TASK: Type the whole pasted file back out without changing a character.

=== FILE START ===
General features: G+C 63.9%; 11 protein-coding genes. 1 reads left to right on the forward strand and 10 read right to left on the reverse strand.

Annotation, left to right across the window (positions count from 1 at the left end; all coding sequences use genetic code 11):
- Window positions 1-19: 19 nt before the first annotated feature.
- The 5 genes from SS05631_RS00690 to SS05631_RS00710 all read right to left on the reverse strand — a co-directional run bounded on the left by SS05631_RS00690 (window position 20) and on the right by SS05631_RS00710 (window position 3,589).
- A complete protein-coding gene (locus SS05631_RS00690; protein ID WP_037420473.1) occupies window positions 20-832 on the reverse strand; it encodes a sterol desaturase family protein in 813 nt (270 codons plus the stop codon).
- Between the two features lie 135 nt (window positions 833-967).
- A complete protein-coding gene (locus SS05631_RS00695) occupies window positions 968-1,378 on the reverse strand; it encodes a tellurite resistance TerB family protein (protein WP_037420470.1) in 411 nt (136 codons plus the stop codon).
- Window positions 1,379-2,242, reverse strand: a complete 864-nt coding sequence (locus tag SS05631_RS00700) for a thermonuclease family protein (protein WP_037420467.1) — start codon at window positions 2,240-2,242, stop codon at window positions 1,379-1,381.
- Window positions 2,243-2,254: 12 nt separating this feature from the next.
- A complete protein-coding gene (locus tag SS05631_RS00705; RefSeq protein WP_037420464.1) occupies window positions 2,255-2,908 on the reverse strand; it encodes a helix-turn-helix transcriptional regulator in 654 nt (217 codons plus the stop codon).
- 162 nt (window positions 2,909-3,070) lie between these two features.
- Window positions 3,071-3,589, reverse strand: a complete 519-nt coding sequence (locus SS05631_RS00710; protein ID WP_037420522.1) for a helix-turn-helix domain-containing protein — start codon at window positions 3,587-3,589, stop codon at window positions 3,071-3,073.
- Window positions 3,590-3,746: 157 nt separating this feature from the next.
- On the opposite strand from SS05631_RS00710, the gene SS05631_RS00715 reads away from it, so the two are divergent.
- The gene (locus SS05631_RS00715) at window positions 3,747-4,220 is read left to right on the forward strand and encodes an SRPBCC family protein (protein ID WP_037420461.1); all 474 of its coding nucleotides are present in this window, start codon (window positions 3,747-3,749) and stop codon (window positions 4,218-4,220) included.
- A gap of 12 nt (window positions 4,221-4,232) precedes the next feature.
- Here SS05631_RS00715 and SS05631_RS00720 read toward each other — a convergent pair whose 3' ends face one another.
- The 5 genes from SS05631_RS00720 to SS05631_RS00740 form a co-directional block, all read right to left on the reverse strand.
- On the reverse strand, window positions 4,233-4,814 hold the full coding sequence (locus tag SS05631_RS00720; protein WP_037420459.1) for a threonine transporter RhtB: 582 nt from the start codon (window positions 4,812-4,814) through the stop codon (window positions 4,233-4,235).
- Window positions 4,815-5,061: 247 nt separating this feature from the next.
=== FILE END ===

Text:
General features: G+C 63.9%; 11 protein-coding genes. 1 reads left to right on the forward strand and 10 read right to left on the reverse strand.

Annotation, left to right across the window (positions count from 1 at the left end; all coding sequences use genetic code 11):
- Window positions 1-19: 19 nt before the first annotated feature.
- The 5 genes from SS05631_RS00690 to SS05631_RS00710 all read right to left on the reverse strand — a co-directional run bounded on the left by SS05631_RS00690 (window position 20) and on the right by SS05631_RS00710 (window position 3,589).
- A complete protein-coding gene (locus SS05631_RS00690; protein ID WP_037420473.1) occupies window positions 20-832 on the reverse strand; it encodes a sterol desaturase family protein in 813 nt (270 codons plus the stop codon).
- Between the two features lie 135 nt (window positions 833-967).
- A complete protein-coding gene (locus SS05631_RS00695) occupies window positions 968-1,378 on the reverse strand; it encodes a tellurite resistance TerB family protein (protein WP_037420470.1) in 411 nt (136 codons plus the stop codon).
- Window positions 1,379-2,242, reverse strand: a complete 864-nt coding sequence (locus tag SS05631_RS00700) for a thermonuclease family protein (protein WP_037420467.1) — start codon at window positions 2,240-2,242, stop codon at window positions 1,379-1,381.
- Window positions 2,243-2,254: 12 nt separating this feature from the next.
- A complete protein-coding gene (locus tag SS05631_RS00705; RefSeq protein WP_037420464.1) occupies window positions 2,255-2,908 on the reverse strand; it encodes a helix-turn-helix transcriptional regulator in 654 nt (217 codons plus the stop codon).
- 162 nt (window positions 2,909-3,070) lie between these two features.
- Window positions 3,071-3,589, reverse strand: a complete 519-nt coding sequence (locus SS05631_RS00710; protein ID WP_037420522.1) for a helix-turn-helix domain-containing protein — start codon at window positions 3,587-3,589, stop codon at window positions 3,071-3,073.
- Window positions 3,590-3,746: 157 nt separating this feature from the next.
- On the opposite strand from SS05631_RS00710, the gene SS05631_RS00715 reads away from it, so the two are divergent.
- The gene (locus SS05631_RS00715) at window positions 3,747-4,220 is read left to right on the forward strand and encodes an SRPBCC family protein (protein ID WP_037420461.1); all 474 of its coding nucleotides are present in this window, start codon (window positions 3,747-3,749) and stop codon (window positions 4,218-4,220) included.
- A gap of 12 nt (window positions 4,221-4,232) precedes the next feature.
- Here SS05631_RS00715 and SS05631_RS00720 read toward each other — a convergent pair whose 3' ends face one another.
- The 5 genes from SS05631_RS00720 to SS05631_RS00740 form a co-directional block, all read right to left on the reverse strand.
- On the reverse strand, window positions 4,233-4,814 hold the full coding sequence (locus tag SS05631_RS00720; protein WP_037420459.1) for a threonine transporter RhtB: 582 nt from the start codon (window positions 4,812-4,814) through the stop codon (window positions 4,233-4,235).
- Window positions 4,815-5,061: 247 nt separating this feature from the next.